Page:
HIPEC has also been associated with postoperative fever, severe local and/or systemic infection, intestinal or anastomotic leakage, intestinal obstruction, hemorrhage, HIPEC-related peritonitis, myelosuppression etc. Literature reports about 40% of patients developing at least one postoperative in hospital complication  with a low incidence of need for organ support and other significant critical care interventions . Previous research have recognized some rather common procedure-related complications such as anastomotic leaks (0–9%), intra-abdominal abscesses (0–37%), intestinal perforation (0–10%), fistulas (0–23%), and prolonged ileus (0–86%) [15,16,17]. Nevertheless, other morbidity such as post-operative bleeding, bile leaks, pancreatitis, wound infections, acalculous cholecystitis, mesenteric ischemia, mechanical intestinal obstruction have also been reported, but with lower incidence rate [16,17,18,19,20]. However, in our study, there was no incidence of these complications and when compared to the control group, the post-operative morbidity rate was not found to be statistically different, further affirming that HIPEC is not a significant risk factor associated with postoperative complications. We did not record any HIPEC related mortality in our study.
The HIPEC patients showed relatively faster gastrointestinal function recovery with flatus or passing of stool at around 42.9 h post-operatively (compared to 67.8 h in the control group). They were hence started on liquid diets earlier than the control group. The HIPEC patients did not complain of any episodes of intestinal cramps or abdominal discomfort after the surgery while the control group patients complained about intermittent intestinal cramps that subsided after passing gas. The time to suture removal was also 7 to 8 days in both groups, suggesting that the hyperthermia during the surgery had not compromised with the healing process of both the incision and anastomosis. Moreover, the overall duration of stay after the procedure was shorter in the HIPEC group (8.2 versus 14.1 days, P < 0.05). These results suggest that the patients undergoing HIPEC had quicker postoperative recovery with comparably lower incidence of postoperative complications.
The perioperative clinical management of AGC patients with high risk of intraperitoneal dissemination requires the prophylactic curative effect of HIPEC. In this study, we have assessed the various aspects of the safety issues that were initially linked with the routine practice of HIPEC and we have concluded that based on a randomized controlled approach, the combination of CS and HIPEC was efficient, safe and less risky as proposed in previous literature. Currently, there are few meta-analyses overviewing the outcomes of previous trials using prophylactic HIPEC [32,33,34,35,36] among which 2 meta-analyses included only patients receiving HIPEC in the experimental arm [18, 37] and both of them did not show any significant increase in the rate of post-operative morbidity.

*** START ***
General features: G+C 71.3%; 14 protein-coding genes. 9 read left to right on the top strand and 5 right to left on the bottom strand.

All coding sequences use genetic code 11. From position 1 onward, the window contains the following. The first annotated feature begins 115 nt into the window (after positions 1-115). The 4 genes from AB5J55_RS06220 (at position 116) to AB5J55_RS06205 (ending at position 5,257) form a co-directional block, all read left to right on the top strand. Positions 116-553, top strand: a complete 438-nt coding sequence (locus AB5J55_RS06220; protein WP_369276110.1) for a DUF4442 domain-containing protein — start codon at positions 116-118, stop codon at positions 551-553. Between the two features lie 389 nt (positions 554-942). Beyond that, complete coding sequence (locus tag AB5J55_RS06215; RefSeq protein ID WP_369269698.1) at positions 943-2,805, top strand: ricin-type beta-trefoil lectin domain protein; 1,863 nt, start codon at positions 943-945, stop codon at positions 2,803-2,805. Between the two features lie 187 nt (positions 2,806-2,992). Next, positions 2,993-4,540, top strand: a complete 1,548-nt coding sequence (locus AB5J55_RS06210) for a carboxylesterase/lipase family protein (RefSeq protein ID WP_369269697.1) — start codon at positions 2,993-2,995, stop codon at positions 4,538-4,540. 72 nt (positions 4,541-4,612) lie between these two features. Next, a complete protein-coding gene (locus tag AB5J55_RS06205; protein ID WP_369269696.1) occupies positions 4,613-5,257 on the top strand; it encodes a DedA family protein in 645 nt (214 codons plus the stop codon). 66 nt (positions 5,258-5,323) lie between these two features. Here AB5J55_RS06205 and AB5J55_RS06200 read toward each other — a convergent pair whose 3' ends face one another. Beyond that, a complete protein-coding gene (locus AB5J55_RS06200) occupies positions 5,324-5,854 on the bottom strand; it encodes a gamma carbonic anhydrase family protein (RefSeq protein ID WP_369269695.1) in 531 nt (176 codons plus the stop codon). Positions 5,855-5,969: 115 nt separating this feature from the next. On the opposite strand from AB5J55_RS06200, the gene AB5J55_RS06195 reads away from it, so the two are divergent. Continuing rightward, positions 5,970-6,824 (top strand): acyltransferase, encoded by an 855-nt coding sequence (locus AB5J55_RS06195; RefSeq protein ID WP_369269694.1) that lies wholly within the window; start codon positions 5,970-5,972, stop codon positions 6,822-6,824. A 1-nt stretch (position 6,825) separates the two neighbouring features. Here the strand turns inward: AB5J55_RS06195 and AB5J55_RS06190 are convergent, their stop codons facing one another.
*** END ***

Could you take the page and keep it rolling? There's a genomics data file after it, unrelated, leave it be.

In this study, we have conducted a short term DFS investigation and out results concluded that from the HIPEC group, there were 4/40 cases of disease progression (1 case of brain metastasis at 6 months, 1 case of extensive metastasis at 12 months, 1 case of liver metastasis at 14 months and 1 case of retroperitoneal lymph node metastasis at 18 months); in the non-HIPEC group, there were 14/40 cases of disease progression (4 cases presented with liver metastasis with possible peritoneal dissemination at 19, 14, 12 and 13 months; 5 cases of peritoneal metastasis at 9, 12, 14, 15, 17 months;1 case of brain metastasis at 11 months; 1 case of extensive metastasis at 14 months; 3 cases with retroperitoneal lymph node metastasis at 14, 16, 20 months) and the difference in the disease free survival (DFS) was statistically significant (P = 0.0016). The peritoneal recurrence rate of the control group was higher than the HIPEC group (P < 0.05)., suggesting that Intraoperative HIPEC can effectively improve the survival outcome of advanced GC patients at risk of peritoneal dissemination and decrease the rate of peritoneal recurrence.
In an overview of 10 RCTs, Sun et al.  suggested a significant advantage in survival with the use of HIPEC. In contrast, while investigating 16 RCTs, Mi et al.  reported a significant improvement in the 1, 2, 3, 5 and 9-year survival and a decrease in the peritoneal recurrence rates at 2, 3 and 5 years in patients who received HIPEC.
There were 2 mortalities recorded in our study, both patients developing brain metastasis during the follow-up period. Of the 40 patients from the control group, 6 patients had disease progression with 4 patients presenting with liver metastasis with possible peritoneal metastasis and the other 2 with retroperitoneal lymphadenopathy with peritoneal metastasis. The HIPEC group patients are still stable. The median time to disease progression was around 13 months, which is consistent with previous literature. There have been speculations about the high concentration of hyperthermic drugs in the abdominal cavity facilitated the absorption by the peritoneum and the circulatory system through the portal vein and retroperitoneal lymphatic system, which is very consistent with route of GC metastasis, therefore controlling micro-metastases in the lymphatic system and liver . However, more concrete evidence is required to sustain this hypothesis.
Limitations of the study
This study has been presented in the form of an observational study due to its limitations as a fully structured randomized controlled trial. In this study, we have tried to investigate the feasibility and efficacy of HIPEC on consecutive 40 patients by comparing their outcomes with consecutive simultaneous 40 control subjects, all undergoing D2 radical gastrectomy. Our future prospects would be to follow-up the investigation with a larger and more structured prospective RCT approach.